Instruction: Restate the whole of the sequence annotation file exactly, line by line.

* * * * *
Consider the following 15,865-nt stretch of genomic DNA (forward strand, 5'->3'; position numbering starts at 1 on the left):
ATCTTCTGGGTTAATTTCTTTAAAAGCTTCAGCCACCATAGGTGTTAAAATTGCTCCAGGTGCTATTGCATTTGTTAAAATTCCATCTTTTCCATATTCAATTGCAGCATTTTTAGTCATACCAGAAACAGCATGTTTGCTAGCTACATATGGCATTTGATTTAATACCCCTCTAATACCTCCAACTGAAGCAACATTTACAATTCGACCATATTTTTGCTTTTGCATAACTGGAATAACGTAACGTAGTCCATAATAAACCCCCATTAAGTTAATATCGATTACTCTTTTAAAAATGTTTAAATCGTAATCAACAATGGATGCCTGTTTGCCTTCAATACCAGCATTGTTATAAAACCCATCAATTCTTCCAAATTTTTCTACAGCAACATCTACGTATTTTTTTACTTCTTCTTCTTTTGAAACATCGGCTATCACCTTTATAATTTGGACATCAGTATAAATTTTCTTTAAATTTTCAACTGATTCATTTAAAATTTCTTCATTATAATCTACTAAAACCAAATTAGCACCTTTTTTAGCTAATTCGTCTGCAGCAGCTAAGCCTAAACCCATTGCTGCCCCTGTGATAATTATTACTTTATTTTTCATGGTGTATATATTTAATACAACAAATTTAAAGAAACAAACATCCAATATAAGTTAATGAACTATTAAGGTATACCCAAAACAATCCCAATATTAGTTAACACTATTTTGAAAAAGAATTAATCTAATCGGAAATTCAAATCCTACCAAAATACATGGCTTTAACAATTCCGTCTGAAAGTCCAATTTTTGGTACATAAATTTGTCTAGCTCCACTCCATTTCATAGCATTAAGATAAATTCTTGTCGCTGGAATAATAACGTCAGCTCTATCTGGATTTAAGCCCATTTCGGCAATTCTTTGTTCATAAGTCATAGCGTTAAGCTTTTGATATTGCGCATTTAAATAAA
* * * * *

Consider the following 15,865-nt stretch of genomic DNA (forward strand, 5'->3'; position numbering starts at 1 on the left):
ATCTTCTGGGTTAATTTCTTTAAAAGCTTCAGCCACCATAGGTGTTAAAATTGCTCCAGGTGCTATTGCATTTGTTAAAATTCCATCTTTTCCATATTCAATTGCAGCATTTTTAGTCATACCAGAAACAGCATGTTTGCTAGCTACATATGGCATTTGATTTAATACCCCTCTAATACCTCCAACTGAAGCAACATTTACAATTCGACCATATTTTTGCTTTTGCATAACTGGAATAACGTAACGTAGTCCATAATAAACCCCCATTAAGTTAATATCGATTACTCTTTTAAAAATGTTTAAATCGTAATCAACAATGGATGCCTGTTTGCCTTCAATACCAGCATTGTTATAAAACCCATCAATTCTTCCAAATTTTTCTACAGCAACATCTACGTATTTTTTTACTTCTTCTTCTTTTGAAACATCGGCTATCACCTTTATAATTTGGACATCAGTATAAATTTTCTTTAAATTTTCAACTGATTCATTTAAAATTTCTTCATTATAATCTACTAAAACCAAATTAGCACCTTTTTTAGCTAATTCGTCTGCAGCAGCTAAGCCTAAACCCATTGCTGCCCCTGTGATAATTATTACTTTATTTTTCATGGTGTATATATTTAATACAACAAATTTAAAGAAACAAACATCCAATATAAGTTAATGAACTATTAAGGTATACCCAAAACAATCCCAATATTAGTTAACACTATTTTGAAAAAGAATTAATCTAATCGGAAATTCAAATCCTACCAAAATACATGGCTTTAACAATTCCGTCTGAAAGTCCAATTTTTGGTACATAAATTTGTCTAGCTCCACTCCATTTCATAGCATTAAGATAAATTCTTGTCGCTGGAATAATAACGTCAGCTCTATCTGGATTTAAGCCCATTTCGGCAATTCTTTGTTCATAAGTCATAGCGTTAAGCTTTTGATATTGCGCATTTAAATAAA